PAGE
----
Verification of Unusual
Rec. # 2006-59
|Scientific name:||Phalaropus fulicaria|
|Date:||November 11 2006|
|Time:||3:30 to approximately 5:00|
|Length of time observed:||1 1/2 hours|
Antelope Island Causeway: Great Salt Lake
|Distance to bird:||from edge of causeway road to bank of Great Salt Lake (sorry I am an artist, not a numbers person)|
|Optical equipment:||Binocs old Nikon 7 X 35; Scope KOWA Prominar TSN-4; Camera Nikon CoolPix 8800|
|Weather:||overcast, rainy, wet, probably in the 40's ?|
|Light Conditions:||very low light|
|Description: Size of bird:||medium sandpiper size; larger than peep, smaller than dotwitcher|
|(Description:) Basic Shape:||oval|
|(Description:) Overall Pattern:||
lovely soft gray mantle and wings with soft whitish edging on wings, tail a
medium brown; belly, neck, head a wonderful white - very soft and pristine: dark
almost black patch through and under
eye; dark bill; gray reached up the back of neck and forms an partial creast on top of head
|(Description:) Bill Type:||medium length bill with slight bulb at tip: shorter than length of head|
Field Marks and
Most field marks described above.
Short neck which it kept tucked in probably due to weather: having never observed the bird in wild I assume it will at times stretch out the neck.
The legs are relatively short. It was very boyant as to be expected.
The phalarope would casually swim in the GSL ,close to the causeway bank for 5 minutes, then get on the causeway bank and walk a bit, then get back on the water for another 5 minutes, and so on. It repeated this pattern from approximately the middle of the causeway, moving east for the entire 1 1/2 hours or more that I observed it.
It finally departed in one quick flight east & north.
I would climb in the back of my 4 runner, open the side window, shoot it, look through the scope, draw and paint, then move the 4 runner backwards until the bird was again visible through the passenger window with my scope angled to the west. I would follow the bird moving the camera and scope east until it had moved far enough east to be only visible through the glass of the the cargo area of the 4 runner. Then I would climb in the front seat, back up the car until I had the bird and window positioned for viewing as described above and repeat my frantic shooting, and attempting to paint.
I took over 100 photos.
I have submitted photos, field studies and previous painting of red phalarope to show how familiar I would be with the shape.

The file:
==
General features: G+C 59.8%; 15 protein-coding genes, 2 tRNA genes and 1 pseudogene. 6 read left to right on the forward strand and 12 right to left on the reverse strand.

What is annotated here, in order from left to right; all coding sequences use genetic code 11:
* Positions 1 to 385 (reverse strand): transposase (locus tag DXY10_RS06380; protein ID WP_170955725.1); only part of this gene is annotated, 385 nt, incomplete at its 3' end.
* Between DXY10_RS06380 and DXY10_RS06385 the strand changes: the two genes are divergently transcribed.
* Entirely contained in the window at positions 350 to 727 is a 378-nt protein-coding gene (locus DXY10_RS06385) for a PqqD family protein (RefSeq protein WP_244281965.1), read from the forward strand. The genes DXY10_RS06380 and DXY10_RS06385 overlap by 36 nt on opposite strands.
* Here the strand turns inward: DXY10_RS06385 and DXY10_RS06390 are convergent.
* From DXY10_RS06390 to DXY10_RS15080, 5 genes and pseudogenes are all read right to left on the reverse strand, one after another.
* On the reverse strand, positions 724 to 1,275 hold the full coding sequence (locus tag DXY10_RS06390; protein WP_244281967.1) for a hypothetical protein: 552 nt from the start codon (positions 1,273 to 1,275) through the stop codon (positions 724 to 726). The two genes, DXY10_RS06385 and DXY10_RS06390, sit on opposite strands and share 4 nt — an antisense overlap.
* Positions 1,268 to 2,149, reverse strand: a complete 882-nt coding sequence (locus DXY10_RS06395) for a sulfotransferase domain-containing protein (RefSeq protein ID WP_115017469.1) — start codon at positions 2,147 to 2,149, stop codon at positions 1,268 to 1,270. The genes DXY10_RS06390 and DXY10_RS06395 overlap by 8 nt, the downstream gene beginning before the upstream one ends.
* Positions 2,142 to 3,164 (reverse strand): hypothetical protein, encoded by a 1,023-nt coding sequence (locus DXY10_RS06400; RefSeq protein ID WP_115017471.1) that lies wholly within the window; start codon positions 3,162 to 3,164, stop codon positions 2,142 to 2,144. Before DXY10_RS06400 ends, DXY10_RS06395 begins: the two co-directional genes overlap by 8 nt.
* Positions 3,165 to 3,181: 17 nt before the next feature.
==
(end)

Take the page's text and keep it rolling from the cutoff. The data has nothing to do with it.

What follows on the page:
|Song or call & method of delivery:||none|
|Habitat:||stinky edge of great salt lake|
were they eliminated:
I was at first confused by the Sibley drawings because he shows edging on the
coverts - I believe they are the coverts not tertials. It shows in the photos
and my field studies. Sibley was the only book I had in the 4 runner. Plus the
tail is dark and that is how he shows the red-necked in the book . I think
Sibley drawings are incorrect.
When I returned home I checked my National Geographic Field Guide, The Audubon Society Master Guide to Birding, The Audubon Society Encyclopedia of North American Birds, and Shorebirds: A Complete Guide to Their Behavior and Migration by Alan Richards.
The photo in the Audubon Encyclopedia of North American Birds had me more convinced it was a red phalarope.
I then searched photos on the web.
I submitted my photos to Ella Sorenson and she confirmed it to be most definitely a red phalarope.
I am noticing now that the red is the only of the three that have the slight bulbous tip to the bill.
this & similar species:
|I photographed both red-necked and red phalaropes at the Monterey Bay Aquarium and have painted both species from those photos. So as soon as I saw the shape of the bill it was very much the shape of the red phalarope I had painted. I knew then it was a phalarope.|
|References consulted:||Mentioned above [National Geographic Field Guide, The Audubon Society Master Guide to Birding, The Audubon Society Encyclopedia of North American Birds, and Shorebirds: A Complete Guide to Their Behavior and Migration by Alan Richards. The photo in the Audubon Encyclopedia of North American Birds]|
|Description from:||Notes taken at time of sighting|
|Observer's address:||3884 Packsaddle Circle, Park City, Utah|
|Observer's e-mail address:||email@example.com|
|Other observers who independently identified this bird:||Ella Sorenson looked at the photos by email.|
|Date prepared:||December 5, 2006|
|Additional material:||Photos and drawing|